Of course, we Americans are and have always been privileged, as we are a country that, for as long as it has existed, thrives on individual freedom. However, that freedom doesn’t come free, and sadly, we’re actually learning about the cost to keep us free the hard way this year with the ongoing COVID-19 coronavirus pandemic as we continue to battle against this invisible enemy, which we don’t seem to have much of a defense against; we have no real treatment or vaccines for it yet. When we think about fighting for our freedom, we tend to think of the military. While our armed forces do have some role in fighting off this virus, the role is largely on the medical occupations.
On The Frontlines
The real soldiers on the frontlines this year, whether they are enlisted in the forces or not, have shown to be our doctors, nurses, EMTs and paramedics, scientists and other medical professionals, and even volunteers assisting the professionals or taking part in trials and tests for potential treatment or vaccines. Then, we have other life-sustaining workers such as truckers, railroad and transit workers, along with food service and retail personnel. All of these workers are putting themselves in harm’s way as they fight off the coronavirus and keep this country and the rest of the world turning during these hard times. Hopefully, all the chaos will relax a little and quarantine restrictions (which, in certain cases, you can be fined and/or arrested for violating) will be further eased sooner rather than later. Maybe we’ll also have some herd immunity, treatment, and/or vaccines by the end of this year. It’s all up in the air.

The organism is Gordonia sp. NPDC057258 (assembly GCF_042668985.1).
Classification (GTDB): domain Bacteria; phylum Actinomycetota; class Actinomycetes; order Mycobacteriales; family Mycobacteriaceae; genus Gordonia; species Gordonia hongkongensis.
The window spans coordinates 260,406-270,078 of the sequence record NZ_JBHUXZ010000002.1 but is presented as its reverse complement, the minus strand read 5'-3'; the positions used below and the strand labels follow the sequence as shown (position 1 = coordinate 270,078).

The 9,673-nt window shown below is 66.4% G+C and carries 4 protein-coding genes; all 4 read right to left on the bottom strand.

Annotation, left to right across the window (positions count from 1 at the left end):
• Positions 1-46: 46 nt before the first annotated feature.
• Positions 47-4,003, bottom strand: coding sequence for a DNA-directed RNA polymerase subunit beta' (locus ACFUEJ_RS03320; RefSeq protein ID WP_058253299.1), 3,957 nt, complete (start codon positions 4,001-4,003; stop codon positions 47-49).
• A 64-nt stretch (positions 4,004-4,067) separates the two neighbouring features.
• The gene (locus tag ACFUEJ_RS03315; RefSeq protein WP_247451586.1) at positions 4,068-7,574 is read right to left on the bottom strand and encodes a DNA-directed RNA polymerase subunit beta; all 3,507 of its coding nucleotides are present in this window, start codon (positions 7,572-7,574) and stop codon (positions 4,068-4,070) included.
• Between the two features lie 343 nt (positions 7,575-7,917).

Effects on Our Industry
As far as diesel truck-related events go, there unfortunately have been plenty of postponements and cancellations as a result of this virus, as well as plenty of events yet to come that have been put into question. For example, a handful of truck shows in our locale of Idaho Falls, Idaho have been cancelled this year. Around the country, the 2020 Ultimate Callout Challenge (UCC) at Lucas Oil Raceway in greater Indianapolis, Ind. was postponed to July 10-12 (and uncertainty remains), and whether or not the trade-only 2020 SEMA Show in Las Vegas, Nev. is happening in its usual fashion is still uncertain. It’s quite likely if events do happen this year that they will at least need to enact some form of social distancing protocols to slow the spread of the virus.
On the bright side, though, if you have more time at home, you’ll also have more time to spend in your garage or to go to a shop to have work done on your truck. In response to the negative economic effects resulting from the world shutting down, plenty of companies in our industry are offering significant discount deals on parts and kits so you’ll spend less money on your project if you still want to build.
Depending on where you live, you may be safe leaving your home for certain activities, as long as you’re social distancing (at a minimum of 6 feet apart). Chances are, if you live near a tightly packed, virus-ridden large city like New York, Los Angeles, or Chicago, safe ways to participate in activities are harder to come by. In many areas, however, you should definitely be able to hit the dirt, sand, or rocks with your truck for some off-road fun. After all, you’re safe and protected from virus transmission inside your cab. In several instances, you should also still be able to go hunting, boating, fishing, or camping.
If you use your truck for work, you should still be able to safely do business in many cases as well. Social distancing while doing construction, landscaping, or towing and hauling, for example, can be done fairly easily for the most part. Many states have also classified several of such fields “essential businesses” as they are very largely life-sustaining anyway. Let's keep our heads up; there's still plenty to do with our trucks even though we're hunkering down.